Warning: Details and testimonies contained in this report may be distressing for some readers.
João Araújo says he was thankful the Canadian government granted him refugee status last year. As a gay man, he didn't feel like he could live his life back home in Brazil without fear of judgment and violence.
But settling in Canada during the pandemic proved to be a challenge. Araújo, who CBC News granted anonymity to protect his family back home, has been waiting for nearly 10 months for the immigration office to sort the paperwork that would allow him to visit his sick mom.
And he can't help but feel that now that he's here, Canadian authorities aren't moving as quickly to deal with his case.
"When you think your life is at risk, you don't think too much about what's going to happen after, you just want to leave your country," said Araújo.
"It's really difficult because I chose to find refuge here to be safe, but at the same time, I feel like I'm missing something: my family."
The COVID-19 pandemic not only significantly decreased the number of LGBTQ+ refugees let into the country, but also disrupted settlement and integration for those who did manage to get in. Immigration authorities have been approving an increasing number of applications since COVID-19 restrictions loosened, but experts say it'll take a long time to get fully back up to speed.
"There's a huge backlog. Refugee resettlement is at the lowest point it has ever been," said Kimahli Powell, executive director of Rainbow Railroad, a Toronto organization that helps LGBTQ+ people flee persecution.
He adds there's over 90 million displaced people around the world, the highest number recorded since the Second World War.
"There needs to be a dramatic effort to catch up."
Maïmouna Diomande, who identifies as bisexual, left Ivory Coast to settle in the GTA with her niece two months before the pandemic hit.
Before the pandemic, she was already dealing with the difficulty of learning English and adapting to Canadian winters. When COVID-19 struck, it became even more difficult to meet people, get access to newcomer services and find other supports as an asylum seeker.
But coming from a place where she was raped, eventually forced by family to marry after getting impregnated, and where her own lover was stabbed to death, she'd do it all over again.
"It really wasn't easy; it wasn't easy at all for me. But as soon as I had the chance, the opportunity to come here, I jumped on it," said Diomande.
But arriving to Canada doesn't mean the end of her struggles. She now hopes to one day bring her three children — now aged 30, 20 and 13 — to Canada.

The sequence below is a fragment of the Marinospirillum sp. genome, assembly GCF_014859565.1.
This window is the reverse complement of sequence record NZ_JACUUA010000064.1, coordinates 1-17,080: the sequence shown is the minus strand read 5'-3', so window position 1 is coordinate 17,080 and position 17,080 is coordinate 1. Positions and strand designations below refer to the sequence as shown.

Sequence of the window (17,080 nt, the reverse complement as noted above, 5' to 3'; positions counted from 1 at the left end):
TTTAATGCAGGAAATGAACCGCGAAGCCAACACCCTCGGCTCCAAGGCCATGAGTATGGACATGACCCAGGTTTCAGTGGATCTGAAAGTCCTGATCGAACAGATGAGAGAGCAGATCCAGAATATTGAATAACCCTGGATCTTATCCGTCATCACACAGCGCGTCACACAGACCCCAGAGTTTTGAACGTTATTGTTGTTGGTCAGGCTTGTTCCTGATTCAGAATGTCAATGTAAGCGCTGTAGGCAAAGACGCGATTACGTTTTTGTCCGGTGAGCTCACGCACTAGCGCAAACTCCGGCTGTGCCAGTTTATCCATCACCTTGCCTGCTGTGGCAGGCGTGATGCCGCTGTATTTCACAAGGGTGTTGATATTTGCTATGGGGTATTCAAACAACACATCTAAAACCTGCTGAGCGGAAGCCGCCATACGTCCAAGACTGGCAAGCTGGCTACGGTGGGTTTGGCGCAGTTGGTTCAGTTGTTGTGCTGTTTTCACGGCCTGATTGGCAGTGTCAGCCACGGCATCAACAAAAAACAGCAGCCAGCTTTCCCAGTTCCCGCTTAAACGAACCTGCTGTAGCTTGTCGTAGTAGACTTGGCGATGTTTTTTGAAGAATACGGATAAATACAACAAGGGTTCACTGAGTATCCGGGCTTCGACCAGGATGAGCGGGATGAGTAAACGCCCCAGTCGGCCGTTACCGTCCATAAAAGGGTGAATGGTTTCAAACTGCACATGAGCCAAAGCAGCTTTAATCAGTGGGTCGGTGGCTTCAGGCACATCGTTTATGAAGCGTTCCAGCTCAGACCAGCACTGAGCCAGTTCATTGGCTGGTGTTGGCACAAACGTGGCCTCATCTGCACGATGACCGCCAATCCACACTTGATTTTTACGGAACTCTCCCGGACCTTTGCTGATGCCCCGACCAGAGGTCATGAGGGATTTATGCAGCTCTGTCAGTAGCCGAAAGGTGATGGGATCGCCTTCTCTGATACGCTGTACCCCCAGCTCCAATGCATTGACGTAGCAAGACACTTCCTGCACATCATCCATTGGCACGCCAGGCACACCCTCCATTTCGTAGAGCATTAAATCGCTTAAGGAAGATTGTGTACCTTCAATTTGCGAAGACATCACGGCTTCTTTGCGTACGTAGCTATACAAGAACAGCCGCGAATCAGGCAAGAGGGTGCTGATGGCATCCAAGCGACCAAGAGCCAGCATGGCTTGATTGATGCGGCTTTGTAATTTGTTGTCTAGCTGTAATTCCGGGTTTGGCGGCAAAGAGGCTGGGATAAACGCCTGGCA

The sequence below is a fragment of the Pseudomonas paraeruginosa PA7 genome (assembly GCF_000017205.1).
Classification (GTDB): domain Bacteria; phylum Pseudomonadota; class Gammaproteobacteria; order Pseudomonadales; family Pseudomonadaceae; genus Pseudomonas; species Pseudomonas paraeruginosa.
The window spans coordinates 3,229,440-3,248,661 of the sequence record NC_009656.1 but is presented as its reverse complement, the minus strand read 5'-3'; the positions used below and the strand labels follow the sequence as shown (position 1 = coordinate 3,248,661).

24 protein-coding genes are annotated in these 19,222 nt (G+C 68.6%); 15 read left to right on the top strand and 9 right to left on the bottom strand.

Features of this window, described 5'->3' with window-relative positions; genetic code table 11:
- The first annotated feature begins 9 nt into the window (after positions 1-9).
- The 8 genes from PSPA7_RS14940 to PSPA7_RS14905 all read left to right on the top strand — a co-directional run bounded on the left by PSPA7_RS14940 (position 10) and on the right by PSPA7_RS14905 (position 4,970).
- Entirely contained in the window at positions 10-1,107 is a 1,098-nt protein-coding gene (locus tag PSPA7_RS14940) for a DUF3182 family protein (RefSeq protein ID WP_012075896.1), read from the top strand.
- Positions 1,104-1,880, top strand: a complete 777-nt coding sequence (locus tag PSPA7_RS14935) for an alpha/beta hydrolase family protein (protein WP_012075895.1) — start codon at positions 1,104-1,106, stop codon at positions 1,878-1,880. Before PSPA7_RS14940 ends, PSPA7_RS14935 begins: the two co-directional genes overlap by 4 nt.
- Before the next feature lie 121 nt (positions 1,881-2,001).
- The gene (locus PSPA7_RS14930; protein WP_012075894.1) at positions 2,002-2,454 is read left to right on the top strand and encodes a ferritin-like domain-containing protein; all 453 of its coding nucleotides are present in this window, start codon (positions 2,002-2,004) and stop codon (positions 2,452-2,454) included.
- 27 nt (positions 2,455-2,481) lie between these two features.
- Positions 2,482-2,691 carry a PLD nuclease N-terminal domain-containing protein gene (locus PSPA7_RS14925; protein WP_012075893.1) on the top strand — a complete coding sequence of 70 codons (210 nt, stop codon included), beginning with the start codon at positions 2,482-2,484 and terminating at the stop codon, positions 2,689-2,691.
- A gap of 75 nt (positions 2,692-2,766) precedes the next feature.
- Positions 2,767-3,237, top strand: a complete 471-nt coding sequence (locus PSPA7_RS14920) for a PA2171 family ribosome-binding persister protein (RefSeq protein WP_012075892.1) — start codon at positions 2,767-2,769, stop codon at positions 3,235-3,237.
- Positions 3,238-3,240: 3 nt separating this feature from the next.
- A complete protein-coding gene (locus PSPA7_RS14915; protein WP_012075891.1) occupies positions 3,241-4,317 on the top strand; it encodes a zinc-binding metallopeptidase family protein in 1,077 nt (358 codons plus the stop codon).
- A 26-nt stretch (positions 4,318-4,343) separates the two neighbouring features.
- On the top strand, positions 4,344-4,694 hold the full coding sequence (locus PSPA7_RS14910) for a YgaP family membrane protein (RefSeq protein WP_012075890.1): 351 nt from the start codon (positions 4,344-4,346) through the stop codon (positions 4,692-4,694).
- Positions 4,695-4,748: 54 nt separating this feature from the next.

The 53-year-old found community in Toronto through the organization FrancoQueer, an integration organization that helps Francophone LGBTQ+ newcomers settle in the GTA. But it wasn't easy for those running the group to make that happen the past two years. It's only been in recent months that they've been able to return to in-person services.
It was difficult for staff to reach newcomers remotely, since many don't have the technology available to them, says Nicolas Arnaud-Goddet, the program manager at FrancoQueer. In normal times, staff helped them create resumes, meet people and get to know their new city.
"All that was not possible and that really affected the mental health of the people who joined us," said Arnaud-Goddet.
Arnaud-Goddet says racism and homophobia still exist in Canada and can still affect the LGBTQ+ refugees who come here looking to escape those very same things.
"There is still a lot of work to be done."
Moving out of the pandemic
Rainbow Railroad helped around 200 people relocate to other countries out of 8,500 requests for help last year. Only four moved to Canada — less than a quarter of the annual average before the public health crisis.
"When a Canadian-based organization is more successful at bringing people to countries other than our own, you have to do better," said Powell, who hopes to strike a long-term agreement with the federal government to bring LGBTQ+ refugees here.
For now, several governments, including Canada's, rely on the United Nations High Commissioner for Refugees (UNHCR) to assess applications based on vulnerability.
Isabelle Dubois, a spokesperson for Immigration, Refugees and Citizenship Canada (IRCC) said in an email to Radio-Canada that while the ministry relies on the UNHCR for refugee resettlement, it still works with private sponsors like Rainbow Railroad to help LGBTQ+ refugees specifically.
That's what happened last year, when thanks to a one-off agreement with the federal government, Rainbow Railroad received some 4,000 requests for help in the wake of the Taliban's takeover of Afghanistan last summer.
While Rainbow Railroad has not entered into a formal agreement for Ukrainian refugees, it has received nearly 160 applications since the start of the Russian invasion, Powell says.
"We hope that an ongoing referral partnership will make it easier to collaborate and welcome people to our country."